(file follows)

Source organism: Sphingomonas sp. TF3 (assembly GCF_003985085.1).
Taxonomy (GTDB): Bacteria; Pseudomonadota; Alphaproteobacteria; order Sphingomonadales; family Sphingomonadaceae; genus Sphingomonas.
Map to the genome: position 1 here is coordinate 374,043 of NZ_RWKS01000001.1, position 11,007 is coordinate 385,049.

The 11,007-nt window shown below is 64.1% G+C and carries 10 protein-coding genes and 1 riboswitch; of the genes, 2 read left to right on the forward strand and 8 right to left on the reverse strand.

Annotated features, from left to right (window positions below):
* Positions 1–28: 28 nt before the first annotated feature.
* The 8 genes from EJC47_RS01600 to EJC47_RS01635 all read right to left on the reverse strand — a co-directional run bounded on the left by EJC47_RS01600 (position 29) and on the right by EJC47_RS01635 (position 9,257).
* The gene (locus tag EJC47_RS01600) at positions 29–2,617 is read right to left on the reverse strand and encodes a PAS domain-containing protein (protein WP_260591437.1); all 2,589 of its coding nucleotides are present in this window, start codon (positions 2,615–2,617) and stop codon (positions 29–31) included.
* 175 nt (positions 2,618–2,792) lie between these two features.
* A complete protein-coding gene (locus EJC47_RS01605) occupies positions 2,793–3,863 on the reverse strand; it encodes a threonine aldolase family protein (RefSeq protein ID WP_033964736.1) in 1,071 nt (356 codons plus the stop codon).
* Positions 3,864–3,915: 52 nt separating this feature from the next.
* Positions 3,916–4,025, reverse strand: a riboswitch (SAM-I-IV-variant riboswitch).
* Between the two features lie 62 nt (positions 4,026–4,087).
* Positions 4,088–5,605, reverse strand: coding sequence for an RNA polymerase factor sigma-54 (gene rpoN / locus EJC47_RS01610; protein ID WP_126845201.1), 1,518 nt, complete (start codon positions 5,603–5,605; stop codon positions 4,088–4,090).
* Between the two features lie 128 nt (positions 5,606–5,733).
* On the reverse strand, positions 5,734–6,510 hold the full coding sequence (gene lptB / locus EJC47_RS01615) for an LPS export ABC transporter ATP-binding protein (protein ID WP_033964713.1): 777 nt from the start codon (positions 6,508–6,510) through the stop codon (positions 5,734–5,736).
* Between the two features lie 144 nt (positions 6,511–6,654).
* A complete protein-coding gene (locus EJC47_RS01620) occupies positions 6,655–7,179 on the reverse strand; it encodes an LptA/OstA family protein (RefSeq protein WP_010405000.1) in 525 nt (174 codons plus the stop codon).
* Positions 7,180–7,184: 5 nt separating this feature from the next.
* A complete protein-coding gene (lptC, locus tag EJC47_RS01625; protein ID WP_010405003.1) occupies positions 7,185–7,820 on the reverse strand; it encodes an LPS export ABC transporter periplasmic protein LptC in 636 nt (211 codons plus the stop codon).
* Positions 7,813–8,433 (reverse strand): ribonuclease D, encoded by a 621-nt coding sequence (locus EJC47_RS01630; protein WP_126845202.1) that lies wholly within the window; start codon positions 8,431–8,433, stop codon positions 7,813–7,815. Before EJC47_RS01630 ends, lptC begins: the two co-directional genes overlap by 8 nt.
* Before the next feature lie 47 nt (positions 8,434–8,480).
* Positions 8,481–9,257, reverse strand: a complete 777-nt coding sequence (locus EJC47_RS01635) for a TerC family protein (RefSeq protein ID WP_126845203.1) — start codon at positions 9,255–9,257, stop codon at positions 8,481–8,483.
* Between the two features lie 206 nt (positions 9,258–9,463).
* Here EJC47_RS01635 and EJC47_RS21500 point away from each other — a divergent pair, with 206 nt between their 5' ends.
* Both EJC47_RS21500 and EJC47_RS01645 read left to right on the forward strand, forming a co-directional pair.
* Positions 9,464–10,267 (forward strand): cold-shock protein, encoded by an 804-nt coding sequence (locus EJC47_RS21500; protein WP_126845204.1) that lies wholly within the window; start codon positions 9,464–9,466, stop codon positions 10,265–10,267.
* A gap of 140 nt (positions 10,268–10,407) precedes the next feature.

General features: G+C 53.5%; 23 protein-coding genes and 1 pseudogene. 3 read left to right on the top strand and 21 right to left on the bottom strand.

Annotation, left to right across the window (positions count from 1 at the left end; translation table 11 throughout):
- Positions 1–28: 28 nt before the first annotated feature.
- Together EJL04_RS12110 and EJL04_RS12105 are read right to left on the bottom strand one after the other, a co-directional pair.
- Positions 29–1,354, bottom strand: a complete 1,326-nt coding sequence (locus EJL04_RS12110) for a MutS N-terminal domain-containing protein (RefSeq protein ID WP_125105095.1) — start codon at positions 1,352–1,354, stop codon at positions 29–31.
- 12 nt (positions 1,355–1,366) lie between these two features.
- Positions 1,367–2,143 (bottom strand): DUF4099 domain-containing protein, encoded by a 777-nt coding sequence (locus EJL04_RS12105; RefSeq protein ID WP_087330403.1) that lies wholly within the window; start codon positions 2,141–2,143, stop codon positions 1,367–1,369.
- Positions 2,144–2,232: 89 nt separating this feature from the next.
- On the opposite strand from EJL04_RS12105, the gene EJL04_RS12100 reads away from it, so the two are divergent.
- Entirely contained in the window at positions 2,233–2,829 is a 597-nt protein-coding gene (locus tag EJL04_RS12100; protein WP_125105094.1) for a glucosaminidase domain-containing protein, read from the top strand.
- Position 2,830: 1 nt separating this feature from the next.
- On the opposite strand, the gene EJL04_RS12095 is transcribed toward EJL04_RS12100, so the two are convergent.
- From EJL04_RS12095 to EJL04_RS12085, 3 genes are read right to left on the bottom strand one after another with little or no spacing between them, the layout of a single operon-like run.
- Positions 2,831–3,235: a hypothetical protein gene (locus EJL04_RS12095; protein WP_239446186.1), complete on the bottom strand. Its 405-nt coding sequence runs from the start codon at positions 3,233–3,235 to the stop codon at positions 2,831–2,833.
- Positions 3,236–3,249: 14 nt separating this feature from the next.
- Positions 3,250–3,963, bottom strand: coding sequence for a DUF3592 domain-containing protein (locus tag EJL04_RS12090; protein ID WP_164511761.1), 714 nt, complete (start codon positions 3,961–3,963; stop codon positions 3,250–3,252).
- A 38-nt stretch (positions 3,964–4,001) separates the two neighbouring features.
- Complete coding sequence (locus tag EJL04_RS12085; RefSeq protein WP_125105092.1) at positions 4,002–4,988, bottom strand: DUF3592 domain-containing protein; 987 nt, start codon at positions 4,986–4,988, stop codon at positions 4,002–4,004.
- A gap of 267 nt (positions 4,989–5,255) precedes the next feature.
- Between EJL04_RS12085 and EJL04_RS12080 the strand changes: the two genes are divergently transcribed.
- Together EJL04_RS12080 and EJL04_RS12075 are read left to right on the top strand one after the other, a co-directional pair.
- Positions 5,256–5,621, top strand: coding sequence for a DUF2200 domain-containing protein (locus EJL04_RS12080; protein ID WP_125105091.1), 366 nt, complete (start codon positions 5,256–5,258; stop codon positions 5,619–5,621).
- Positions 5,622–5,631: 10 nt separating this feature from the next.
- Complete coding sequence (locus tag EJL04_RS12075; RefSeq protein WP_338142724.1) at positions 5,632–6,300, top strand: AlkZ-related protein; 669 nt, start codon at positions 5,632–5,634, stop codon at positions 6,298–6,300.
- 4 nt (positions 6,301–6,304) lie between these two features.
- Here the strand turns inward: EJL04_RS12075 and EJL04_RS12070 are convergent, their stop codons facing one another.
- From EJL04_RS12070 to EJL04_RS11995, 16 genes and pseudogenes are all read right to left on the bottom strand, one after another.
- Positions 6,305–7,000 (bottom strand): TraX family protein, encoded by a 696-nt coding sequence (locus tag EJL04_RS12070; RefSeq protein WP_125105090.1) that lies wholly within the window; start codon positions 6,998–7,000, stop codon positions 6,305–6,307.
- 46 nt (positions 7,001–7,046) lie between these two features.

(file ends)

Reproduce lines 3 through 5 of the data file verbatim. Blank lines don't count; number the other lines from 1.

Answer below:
Map to the genome: position 1 here is coordinate 374,043 of NZ_RWKS01000001.1, position 11,007 is coordinate 385,049.

The 11,007-nt window shown below is 64.1% G+C and carries 10 protein-coding genes and 1 riboswitch; of the genes, 2 read left to right on the forward strand and 8 right to left on the reverse strand.

Annotated features, from left to right (window positions below):